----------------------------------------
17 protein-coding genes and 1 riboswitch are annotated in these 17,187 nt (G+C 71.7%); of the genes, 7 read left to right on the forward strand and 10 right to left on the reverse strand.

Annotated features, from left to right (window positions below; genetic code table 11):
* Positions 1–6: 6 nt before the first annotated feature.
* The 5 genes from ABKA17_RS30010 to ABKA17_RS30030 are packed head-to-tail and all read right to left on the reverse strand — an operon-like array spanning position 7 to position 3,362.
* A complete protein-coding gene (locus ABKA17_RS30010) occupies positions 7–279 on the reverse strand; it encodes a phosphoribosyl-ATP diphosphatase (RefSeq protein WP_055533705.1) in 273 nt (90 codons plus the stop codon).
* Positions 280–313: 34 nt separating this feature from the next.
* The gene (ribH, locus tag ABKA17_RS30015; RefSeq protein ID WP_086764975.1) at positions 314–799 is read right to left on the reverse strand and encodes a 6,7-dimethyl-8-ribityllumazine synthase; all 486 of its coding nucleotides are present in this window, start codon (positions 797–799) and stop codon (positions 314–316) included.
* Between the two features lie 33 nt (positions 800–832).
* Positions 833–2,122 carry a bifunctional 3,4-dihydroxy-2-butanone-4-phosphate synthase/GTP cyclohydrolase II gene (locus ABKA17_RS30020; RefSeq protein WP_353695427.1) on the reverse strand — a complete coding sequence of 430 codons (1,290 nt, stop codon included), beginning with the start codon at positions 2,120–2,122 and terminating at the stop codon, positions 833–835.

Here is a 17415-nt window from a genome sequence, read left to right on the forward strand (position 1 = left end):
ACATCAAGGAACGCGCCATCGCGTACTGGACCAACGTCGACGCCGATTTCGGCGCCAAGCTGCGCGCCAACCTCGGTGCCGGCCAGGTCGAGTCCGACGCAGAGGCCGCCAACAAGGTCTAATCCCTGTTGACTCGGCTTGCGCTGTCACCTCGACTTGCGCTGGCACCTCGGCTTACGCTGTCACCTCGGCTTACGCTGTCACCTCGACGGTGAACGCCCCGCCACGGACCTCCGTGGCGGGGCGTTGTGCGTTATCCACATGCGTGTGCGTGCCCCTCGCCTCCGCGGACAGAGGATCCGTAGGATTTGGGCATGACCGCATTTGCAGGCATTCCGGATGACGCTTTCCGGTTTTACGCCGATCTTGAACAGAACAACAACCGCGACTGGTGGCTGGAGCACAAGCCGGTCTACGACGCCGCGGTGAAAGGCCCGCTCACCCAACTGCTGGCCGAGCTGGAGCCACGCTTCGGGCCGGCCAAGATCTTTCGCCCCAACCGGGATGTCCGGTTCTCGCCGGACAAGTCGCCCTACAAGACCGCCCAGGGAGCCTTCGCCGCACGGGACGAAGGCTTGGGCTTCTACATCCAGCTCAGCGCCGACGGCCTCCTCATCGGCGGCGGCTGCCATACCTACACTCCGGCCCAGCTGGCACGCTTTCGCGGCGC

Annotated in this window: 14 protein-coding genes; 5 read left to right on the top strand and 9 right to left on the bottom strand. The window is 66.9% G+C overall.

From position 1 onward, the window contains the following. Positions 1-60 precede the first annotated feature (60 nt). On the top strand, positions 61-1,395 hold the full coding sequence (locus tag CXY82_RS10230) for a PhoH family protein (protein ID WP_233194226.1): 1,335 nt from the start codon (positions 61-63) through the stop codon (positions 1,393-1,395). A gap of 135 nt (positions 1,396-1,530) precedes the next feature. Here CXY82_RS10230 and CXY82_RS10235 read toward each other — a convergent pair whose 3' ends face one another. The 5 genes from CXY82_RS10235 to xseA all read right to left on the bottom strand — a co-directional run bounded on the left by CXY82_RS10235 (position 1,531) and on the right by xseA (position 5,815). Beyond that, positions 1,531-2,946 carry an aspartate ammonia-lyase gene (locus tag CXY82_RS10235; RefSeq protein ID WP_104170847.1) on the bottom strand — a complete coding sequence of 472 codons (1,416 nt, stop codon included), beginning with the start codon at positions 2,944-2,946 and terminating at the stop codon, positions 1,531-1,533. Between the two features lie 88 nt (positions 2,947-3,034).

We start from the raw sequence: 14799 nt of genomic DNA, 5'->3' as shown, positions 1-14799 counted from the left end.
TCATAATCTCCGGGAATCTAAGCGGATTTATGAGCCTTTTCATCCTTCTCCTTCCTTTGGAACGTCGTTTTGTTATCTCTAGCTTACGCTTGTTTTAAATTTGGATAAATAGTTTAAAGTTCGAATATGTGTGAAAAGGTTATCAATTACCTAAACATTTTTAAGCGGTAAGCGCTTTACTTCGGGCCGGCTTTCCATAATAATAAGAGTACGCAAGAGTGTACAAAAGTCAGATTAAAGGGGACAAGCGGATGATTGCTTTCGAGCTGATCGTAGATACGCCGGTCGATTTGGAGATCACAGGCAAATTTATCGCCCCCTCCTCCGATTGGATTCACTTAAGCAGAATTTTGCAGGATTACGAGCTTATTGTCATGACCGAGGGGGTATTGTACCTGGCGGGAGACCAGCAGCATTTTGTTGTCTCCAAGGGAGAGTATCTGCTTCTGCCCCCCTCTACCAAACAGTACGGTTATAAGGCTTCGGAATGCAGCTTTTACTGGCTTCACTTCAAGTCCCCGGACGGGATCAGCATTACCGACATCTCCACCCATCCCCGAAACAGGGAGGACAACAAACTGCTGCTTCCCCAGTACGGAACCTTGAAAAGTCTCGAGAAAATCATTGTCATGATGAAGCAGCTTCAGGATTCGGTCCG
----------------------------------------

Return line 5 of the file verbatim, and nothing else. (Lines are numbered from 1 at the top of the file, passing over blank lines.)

* A complete protein-coding gene (locus ABKA17_RS30010) occupies positions 7–279 on the reverse strand; it encodes a phosphoribosyl-ATP diphosphatase (RefSeq protein WP_055533705.1) in 273 nt (90 codons plus the stop codon).